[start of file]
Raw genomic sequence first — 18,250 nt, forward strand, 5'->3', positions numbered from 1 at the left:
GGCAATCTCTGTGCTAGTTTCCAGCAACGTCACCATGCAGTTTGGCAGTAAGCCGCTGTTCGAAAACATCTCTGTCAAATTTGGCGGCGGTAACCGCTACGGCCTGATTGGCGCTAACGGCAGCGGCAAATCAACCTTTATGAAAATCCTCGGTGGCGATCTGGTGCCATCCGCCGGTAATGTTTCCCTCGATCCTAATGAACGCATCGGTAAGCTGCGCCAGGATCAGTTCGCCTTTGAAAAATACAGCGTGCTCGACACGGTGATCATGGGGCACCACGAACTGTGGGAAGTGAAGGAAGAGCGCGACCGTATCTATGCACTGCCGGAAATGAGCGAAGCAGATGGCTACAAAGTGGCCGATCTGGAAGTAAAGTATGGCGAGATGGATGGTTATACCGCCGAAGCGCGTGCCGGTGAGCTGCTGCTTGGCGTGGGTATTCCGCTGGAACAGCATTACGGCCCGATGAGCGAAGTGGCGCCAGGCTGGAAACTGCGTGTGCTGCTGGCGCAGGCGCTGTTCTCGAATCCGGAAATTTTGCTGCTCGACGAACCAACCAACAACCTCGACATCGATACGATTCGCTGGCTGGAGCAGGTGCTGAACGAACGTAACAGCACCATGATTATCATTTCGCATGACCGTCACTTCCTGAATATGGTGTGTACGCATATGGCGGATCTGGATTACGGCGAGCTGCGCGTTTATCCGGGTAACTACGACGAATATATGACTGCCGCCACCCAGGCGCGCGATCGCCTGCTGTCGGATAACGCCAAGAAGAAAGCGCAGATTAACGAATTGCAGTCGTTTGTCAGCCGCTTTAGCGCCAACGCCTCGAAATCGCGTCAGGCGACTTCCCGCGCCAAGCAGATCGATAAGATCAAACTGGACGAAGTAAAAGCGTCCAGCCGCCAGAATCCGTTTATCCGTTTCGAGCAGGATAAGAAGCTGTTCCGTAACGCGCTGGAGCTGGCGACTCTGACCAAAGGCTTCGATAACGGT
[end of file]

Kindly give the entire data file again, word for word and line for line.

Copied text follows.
Raw genomic sequence first — 18,250 nt, forward strand, 5'->3', positions numbered from 1 at the left:
GGCAATCTCTGTGCTAGTTTCCAGCAACGTCACCATGCAGTTTGGCAGTAAGCCGCTGTTCGAAAACATCTCTGTCAAATTTGGCGGCGGTAACCGCTACGGCCTGATTGGCGCTAACGGCAGCGGCAAATCAACCTTTATGAAAATCCTCGGTGGCGATCTGGTGCCATCCGCCGGTAATGTTTCCCTCGATCCTAATGAACGCATCGGTAAGCTGCGCCAGGATCAGTTCGCCTTTGAAAAATACAGCGTGCTCGACACGGTGATCATGGGGCACCACGAACTGTGGGAAGTGAAGGAAGAGCGCGACCGTATCTATGCACTGCCGGAAATGAGCGAAGCAGATGGCTACAAAGTGGCCGATCTGGAAGTAAAGTATGGCGAGATGGATGGTTATACCGCCGAAGCGCGTGCCGGTGAGCTGCTGCTTGGCGTGGGTATTCCGCTGGAACAGCATTACGGCCCGATGAGCGAAGTGGCGCCAGGCTGGAAACTGCGTGTGCTGCTGGCGCAGGCGCTGTTCTCGAATCCGGAAATTTTGCTGCTCGACGAACCAACCAACAACCTCGACATCGATACGATTCGCTGGCTGGAGCAGGTGCTGAACGAACGTAACAGCACCATGATTATCATTTCGCATGACCGTCACTTCCTGAATATGGTGTGTACGCATATGGCGGATCTGGATTACGGCGAGCTGCGCGTTTATCCGGGTAACTACGACGAATATATGACTGCCGCCACCCAGGCGCGCGATCGCCTGCTGTCGGATAACGCCAAGAAGAAAGCGCAGATTAACGAATTGCAGTCGTTTGTCAGCCGCTTTAGCGCCAACGCCTCGAAATCGCGTCAGGCGACTTCCCGCGCCAAGCAGATCGATAAGATCAAACTGGACGAAGTAAAAGCGTCCAGCCGCCAGAATCCGTTTATCCGTTTCGAGCAGGATAAGAAGCTGTTCCGTAACGCGCTGGAGCTGGCGACTCTGACCAAAGGCTTCGATAACGGT